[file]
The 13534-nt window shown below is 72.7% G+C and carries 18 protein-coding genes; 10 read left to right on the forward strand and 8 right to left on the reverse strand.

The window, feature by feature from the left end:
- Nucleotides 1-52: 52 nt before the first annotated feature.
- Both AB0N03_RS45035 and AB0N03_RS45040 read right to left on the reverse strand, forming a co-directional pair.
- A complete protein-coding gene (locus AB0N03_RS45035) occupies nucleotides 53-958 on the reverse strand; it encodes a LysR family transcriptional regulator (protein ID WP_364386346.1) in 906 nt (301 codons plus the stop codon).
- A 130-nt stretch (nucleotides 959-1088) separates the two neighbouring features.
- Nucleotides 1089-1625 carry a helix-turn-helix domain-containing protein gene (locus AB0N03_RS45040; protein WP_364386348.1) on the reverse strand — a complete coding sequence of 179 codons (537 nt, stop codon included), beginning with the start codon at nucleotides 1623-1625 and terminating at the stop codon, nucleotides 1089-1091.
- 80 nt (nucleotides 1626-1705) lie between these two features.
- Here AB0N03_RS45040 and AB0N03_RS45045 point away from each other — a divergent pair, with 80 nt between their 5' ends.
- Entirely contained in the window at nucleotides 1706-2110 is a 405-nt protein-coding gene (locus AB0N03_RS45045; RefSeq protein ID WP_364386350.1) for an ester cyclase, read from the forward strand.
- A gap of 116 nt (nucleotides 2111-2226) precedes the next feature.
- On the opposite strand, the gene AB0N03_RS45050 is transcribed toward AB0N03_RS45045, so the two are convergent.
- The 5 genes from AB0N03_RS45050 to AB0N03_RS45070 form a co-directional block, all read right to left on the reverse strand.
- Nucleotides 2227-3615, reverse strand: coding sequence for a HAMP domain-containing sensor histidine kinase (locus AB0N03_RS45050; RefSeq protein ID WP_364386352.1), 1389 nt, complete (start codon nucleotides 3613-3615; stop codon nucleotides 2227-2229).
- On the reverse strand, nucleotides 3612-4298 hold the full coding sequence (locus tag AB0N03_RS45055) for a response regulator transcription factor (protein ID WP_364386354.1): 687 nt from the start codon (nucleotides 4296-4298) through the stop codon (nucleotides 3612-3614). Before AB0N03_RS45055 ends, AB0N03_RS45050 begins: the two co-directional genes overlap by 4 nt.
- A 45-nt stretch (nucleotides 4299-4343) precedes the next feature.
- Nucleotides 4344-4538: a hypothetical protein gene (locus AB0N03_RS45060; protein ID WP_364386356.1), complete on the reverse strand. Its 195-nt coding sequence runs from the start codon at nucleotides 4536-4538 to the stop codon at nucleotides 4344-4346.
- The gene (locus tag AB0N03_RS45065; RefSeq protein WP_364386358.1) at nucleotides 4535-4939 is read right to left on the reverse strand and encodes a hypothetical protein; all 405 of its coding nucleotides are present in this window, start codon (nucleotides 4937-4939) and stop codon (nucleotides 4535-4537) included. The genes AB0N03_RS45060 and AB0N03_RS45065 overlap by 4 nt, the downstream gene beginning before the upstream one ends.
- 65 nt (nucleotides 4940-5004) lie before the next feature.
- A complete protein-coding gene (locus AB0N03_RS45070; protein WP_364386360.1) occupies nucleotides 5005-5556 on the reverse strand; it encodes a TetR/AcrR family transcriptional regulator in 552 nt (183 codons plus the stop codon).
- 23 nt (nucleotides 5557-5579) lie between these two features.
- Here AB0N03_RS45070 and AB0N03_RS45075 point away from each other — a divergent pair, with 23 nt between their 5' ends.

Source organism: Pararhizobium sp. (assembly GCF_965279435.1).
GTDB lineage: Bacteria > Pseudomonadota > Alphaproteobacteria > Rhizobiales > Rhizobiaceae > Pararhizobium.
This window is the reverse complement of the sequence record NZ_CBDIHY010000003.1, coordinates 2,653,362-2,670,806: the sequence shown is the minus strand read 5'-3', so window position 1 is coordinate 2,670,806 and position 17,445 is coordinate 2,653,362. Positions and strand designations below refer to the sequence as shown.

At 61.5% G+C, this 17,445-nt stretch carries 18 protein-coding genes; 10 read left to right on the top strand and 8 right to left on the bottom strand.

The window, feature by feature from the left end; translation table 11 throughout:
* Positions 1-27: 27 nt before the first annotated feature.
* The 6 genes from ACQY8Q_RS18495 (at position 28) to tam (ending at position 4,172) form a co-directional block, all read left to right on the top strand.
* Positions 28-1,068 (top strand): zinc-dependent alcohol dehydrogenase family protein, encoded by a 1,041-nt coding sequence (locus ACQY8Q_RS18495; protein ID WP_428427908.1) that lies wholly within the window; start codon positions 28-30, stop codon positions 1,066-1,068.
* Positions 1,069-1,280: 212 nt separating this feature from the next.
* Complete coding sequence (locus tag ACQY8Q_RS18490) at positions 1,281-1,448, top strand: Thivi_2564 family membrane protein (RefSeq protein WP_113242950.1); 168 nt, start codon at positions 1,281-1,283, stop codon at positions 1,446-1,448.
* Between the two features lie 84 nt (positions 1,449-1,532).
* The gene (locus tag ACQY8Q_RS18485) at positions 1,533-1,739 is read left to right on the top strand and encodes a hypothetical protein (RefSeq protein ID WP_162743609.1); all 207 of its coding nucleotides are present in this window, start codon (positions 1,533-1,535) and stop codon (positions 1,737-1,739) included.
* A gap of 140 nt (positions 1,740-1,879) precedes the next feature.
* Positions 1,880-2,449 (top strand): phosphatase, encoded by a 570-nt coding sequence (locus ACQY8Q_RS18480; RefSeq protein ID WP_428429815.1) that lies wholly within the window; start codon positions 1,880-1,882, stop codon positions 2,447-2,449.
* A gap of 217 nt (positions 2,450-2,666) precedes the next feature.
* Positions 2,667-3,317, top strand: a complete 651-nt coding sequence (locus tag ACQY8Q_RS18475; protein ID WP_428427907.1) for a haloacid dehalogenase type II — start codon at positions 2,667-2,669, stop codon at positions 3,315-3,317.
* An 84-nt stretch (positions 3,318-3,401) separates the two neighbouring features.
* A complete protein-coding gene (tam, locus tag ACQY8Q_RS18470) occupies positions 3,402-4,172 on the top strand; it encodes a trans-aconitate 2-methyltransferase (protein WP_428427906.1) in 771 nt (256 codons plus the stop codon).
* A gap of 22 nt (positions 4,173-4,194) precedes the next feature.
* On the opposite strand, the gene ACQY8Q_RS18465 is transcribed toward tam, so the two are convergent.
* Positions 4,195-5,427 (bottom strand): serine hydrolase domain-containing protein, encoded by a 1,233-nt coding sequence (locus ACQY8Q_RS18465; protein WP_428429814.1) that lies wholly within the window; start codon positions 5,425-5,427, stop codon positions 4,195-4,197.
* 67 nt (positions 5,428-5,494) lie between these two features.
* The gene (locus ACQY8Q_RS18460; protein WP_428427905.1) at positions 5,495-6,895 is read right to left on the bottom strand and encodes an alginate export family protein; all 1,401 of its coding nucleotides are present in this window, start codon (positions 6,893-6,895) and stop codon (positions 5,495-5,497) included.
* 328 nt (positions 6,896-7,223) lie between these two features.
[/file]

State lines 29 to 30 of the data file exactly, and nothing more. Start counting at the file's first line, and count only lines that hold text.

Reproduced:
* The 6 genes from ACQY8Q_RS18495 (at position 28) to tam (ending at position 4,172) form a co-directional block, all read left to right on the top strand.
* Positions 28-1,068 (top strand): zinc-dependent alcohol dehydrogenase family protein, encoded by a 1,041-nt coding sequence (locus ACQY8Q_RS18495; protein ID WP_428427908.1) that lies wholly within the window; start codon positions 28-30, stop codon positions 1,066-1,068.